On Tuesday, October 5, UNESCO released a report according to which India has nearly 1.2 lakh single-teacher schools of which 89 percent are in rural areas. The report projects that India needs 11.16 lakh additional teachers to meet the current shortfall.
The report, 'State of the Education Report for India-2021', focused on teachers. It is primarily based on analysis of Periodic Labour Force Survey (PLFS) and the Unified District Information System for Education (UDISE) data. The collaboration of a team from Tata Institute of Social Sciences, Mumbai, led by Prof Padma M Sarangapani with UNESCO, worked well to complete this report.
Based on PLFS 2018-19 data calculations, the report points out that there are 1,10,971 single-teacher schools across states, which translates to 7.15 per cent of 11.51 lakh schools, employing 95 lakh teachers. "89 percent of these single-teacher schools are in rural areas. States with a high percentage of single-teacher schools include Arunachal Pradesh (18.22 percent), Goa (16.08 percent), Telangana (15.71 percent), Andhra Pradesh (14.4 percent), Jharkhand (13.81 percent), Uttarakhand (13.64 percent), Madhya Pradesh ( 13.08 percent), Rajasthan (10.08 percent)," the report states.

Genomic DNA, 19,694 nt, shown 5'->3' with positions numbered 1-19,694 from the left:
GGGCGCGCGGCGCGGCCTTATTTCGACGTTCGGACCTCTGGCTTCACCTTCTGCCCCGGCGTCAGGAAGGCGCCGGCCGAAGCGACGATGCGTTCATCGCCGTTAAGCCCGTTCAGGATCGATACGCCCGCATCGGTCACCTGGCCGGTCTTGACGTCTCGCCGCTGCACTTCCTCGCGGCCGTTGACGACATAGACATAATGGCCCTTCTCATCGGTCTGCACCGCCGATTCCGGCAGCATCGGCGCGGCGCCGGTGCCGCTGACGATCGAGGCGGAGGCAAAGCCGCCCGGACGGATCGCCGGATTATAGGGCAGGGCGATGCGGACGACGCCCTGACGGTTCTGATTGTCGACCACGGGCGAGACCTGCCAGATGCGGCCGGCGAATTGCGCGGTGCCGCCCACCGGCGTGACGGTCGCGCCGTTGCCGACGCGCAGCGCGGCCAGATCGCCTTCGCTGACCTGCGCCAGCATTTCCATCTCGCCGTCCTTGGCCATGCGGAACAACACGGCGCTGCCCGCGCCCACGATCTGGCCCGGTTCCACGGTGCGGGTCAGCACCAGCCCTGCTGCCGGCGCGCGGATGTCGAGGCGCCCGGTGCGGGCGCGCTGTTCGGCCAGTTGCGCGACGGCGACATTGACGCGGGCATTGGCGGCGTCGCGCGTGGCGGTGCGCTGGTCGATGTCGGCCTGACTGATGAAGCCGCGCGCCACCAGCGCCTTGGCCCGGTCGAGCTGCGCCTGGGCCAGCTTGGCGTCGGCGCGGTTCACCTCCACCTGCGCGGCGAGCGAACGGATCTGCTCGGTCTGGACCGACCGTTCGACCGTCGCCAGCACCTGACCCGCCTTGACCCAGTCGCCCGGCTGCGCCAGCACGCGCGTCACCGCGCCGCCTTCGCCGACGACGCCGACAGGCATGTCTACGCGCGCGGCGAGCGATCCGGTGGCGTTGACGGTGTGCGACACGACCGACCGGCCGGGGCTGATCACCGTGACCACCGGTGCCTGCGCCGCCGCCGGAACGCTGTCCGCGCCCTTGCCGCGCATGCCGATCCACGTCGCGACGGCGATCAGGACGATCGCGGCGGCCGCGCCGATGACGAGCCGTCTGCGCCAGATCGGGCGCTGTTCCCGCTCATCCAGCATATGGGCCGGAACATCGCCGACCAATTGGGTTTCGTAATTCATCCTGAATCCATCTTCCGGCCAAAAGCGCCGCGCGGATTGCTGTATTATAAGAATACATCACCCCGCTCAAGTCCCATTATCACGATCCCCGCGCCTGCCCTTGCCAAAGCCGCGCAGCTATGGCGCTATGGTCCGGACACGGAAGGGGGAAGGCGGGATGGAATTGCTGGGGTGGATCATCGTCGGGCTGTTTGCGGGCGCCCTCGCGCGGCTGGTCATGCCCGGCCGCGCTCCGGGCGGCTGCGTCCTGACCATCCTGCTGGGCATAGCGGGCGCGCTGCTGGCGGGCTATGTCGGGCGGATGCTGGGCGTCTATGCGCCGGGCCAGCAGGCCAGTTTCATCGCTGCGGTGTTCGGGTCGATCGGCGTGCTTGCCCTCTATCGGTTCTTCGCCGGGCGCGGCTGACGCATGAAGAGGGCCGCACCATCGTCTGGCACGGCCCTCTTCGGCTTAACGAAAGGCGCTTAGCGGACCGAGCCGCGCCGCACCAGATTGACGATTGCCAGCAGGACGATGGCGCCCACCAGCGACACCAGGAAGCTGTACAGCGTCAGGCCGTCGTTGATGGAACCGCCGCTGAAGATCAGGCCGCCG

Sustainable Development Goal
Education is one of the 17 sustainable development goals (SDG), its betterment is the collective responsibility. Tripura has the least number of women teachers (32 per cent), followed by Assam, Jharkhand and Rajasthan (39 per cent). Chandigarh leads the chart with 82 per cent, followed by Goa (80 per cent), Delhi (74 per cent), and Kerala (78 per cent).
According to the analysis, "The proportion of women teachers in rural locations is less than that in urban locations. In rural areas, 28 percent of primary school teachers are women versus 63 percent in urban areas. However, early childhood education teachers are predominantly women, and 88 percent are in rural areas. At the secondary school level, 24 percent of teachers in rural areas are women, versus 53 percent in urban locations."
The proportion of teachers employed in the private sector grew from 21 per cent in 2013-14 to 35 per cent in 2018-19. It said the requirement of teachers in these schools fell by 10 per cent, as against 6 per cent in government schools.